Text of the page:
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Calli’s Corner: Thank you coaches

by Calli Newberry

Over the last three months, I’ve met so many different coaches, from Little League to high school varsity, some who are in their first year and others in their 23rd, and they all have one thing in common: passion.

Passion for the sport, passion for the kids, passion for the community, they are some of the most passionate people I know. 

And let me tell you, the definition of the word “coach” does not suit them at all. I just looked it up and found out that it is, “one who instructs or trains.” 

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Anyone who’s ever been a coach, been coached, or even been in the family of a coach knows that the instructing and training portion of their job is only a fraction of what they actually do. There is so much more to this five-lettered title.

I’ve had a lot of coaches over the years and I can’t say I’ve ever had a bad one, and for that I am incredibly grateful. They’ve pushed me beyond my limits, physically and mentally, and made me stronger. They gave me opportunities to do fun and cool things with my teammates, whether it was a trip for a meet or a team dinner. They allowed and helped me to do something that I can look back on with pride. 

None of my coaches only worked during the two or three hours we were at practice either. They spent countless more at home or an office or a gym preparing and becoming better themselves so that we as athletes could be better. 

I always knew that they did that, but now that I’m on the other side and no longer an athlete, I see how much time and effort and sacrifices it really takes to do what a coach does.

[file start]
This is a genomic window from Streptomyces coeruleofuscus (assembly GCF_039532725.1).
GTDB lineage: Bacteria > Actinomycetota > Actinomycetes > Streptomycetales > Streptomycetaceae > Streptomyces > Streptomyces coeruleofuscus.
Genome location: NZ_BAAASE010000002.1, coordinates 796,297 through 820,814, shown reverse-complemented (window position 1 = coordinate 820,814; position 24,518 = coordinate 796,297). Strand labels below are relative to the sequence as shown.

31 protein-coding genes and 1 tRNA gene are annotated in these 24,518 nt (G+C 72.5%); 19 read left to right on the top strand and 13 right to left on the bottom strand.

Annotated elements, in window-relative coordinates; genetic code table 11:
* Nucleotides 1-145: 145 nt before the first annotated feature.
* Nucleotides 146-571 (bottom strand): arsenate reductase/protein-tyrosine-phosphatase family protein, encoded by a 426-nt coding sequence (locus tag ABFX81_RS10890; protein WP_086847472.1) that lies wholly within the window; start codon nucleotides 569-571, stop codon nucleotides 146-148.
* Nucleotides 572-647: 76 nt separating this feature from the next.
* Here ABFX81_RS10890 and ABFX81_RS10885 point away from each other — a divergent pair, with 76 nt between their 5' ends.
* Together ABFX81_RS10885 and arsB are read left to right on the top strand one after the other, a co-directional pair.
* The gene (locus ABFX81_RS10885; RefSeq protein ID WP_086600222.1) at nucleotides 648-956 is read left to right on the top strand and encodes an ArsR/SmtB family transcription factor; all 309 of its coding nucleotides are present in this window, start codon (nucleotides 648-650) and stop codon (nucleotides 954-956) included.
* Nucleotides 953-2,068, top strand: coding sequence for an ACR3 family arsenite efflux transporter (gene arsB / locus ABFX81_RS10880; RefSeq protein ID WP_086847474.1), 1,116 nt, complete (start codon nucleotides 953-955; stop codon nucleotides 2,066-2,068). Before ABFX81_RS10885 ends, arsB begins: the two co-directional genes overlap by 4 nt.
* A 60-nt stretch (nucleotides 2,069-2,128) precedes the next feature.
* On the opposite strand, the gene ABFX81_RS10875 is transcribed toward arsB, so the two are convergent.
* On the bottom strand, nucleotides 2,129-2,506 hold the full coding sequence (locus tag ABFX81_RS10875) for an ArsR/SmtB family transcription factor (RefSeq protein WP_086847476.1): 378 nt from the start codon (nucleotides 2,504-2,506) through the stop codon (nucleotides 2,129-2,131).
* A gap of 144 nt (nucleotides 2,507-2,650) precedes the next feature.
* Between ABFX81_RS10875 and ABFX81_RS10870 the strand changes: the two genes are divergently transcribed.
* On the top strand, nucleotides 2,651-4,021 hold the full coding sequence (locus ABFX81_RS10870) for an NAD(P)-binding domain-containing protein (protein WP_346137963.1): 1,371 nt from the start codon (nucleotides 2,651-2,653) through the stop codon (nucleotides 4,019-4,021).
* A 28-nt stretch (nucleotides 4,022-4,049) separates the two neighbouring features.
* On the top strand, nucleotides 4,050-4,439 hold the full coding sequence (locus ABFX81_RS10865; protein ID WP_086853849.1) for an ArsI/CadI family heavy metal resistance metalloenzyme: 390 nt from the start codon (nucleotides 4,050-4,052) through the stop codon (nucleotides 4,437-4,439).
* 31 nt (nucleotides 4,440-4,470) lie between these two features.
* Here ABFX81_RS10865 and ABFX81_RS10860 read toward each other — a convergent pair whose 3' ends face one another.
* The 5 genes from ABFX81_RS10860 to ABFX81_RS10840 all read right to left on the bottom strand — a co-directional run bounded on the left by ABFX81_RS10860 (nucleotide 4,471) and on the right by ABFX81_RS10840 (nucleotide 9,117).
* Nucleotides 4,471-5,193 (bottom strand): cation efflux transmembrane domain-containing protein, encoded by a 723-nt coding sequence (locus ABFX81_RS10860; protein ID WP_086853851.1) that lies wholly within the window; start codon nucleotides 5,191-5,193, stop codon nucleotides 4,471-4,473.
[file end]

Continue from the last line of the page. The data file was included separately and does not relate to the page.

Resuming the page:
So often coaches are kind enough to talk to me on the phone in between classes on their prep or while they’re driving home from practice or making dinner for their kids. I’m learning just how busy their lives are. I found out last week that one coach works nights so that he can coach and be available during the day. That’s sacrifice. They’re making it work. 

And then I see their families at the games and meets and matches. Proud football wives are corralling kids on the sidelines as they try to get closer to their dads and cheering on their teams. Some of the coaches who are moms, and dads too, will have a kid or two in their arms when I talk with them.

And some coaches only got into the sport because their kids wanted to play and they fell in love with the game and it became something they got to do together. And even long after their kids graduated, they’re still involved because they can’t get enough. 

They become so invested. They care about the program as a whole. They’re not just teaching and instructing a player to do a skill, they’re leading them to become better people. 

Coaches are important people and they’re doing really important work. It can be easy to get frustrated with them when the team isn’t seeing success, for not calling that play or putting in that player, for putting someone at No. 3 when they should be No. 1, for using that word instead of a kinder one.

Coaches are human. They usually have another job, or maybe even two. They have families and people they go home to and take care of. Sometimes we take them and the work they do for granted. 

The world of athletics is a weird thing in that it’s fun and games, but at the same time, it can become one of the most important parts of our lives and even our communities. Just think about how important last week’s Crosstown Showdown was. 

Coaches are the leaders of this important thing and they’re trying their best. As I’ve learned, they’ve got a lot going on and a lot of people depending on them. 

Let’s give them the credit they deserve and thank a coach this week.

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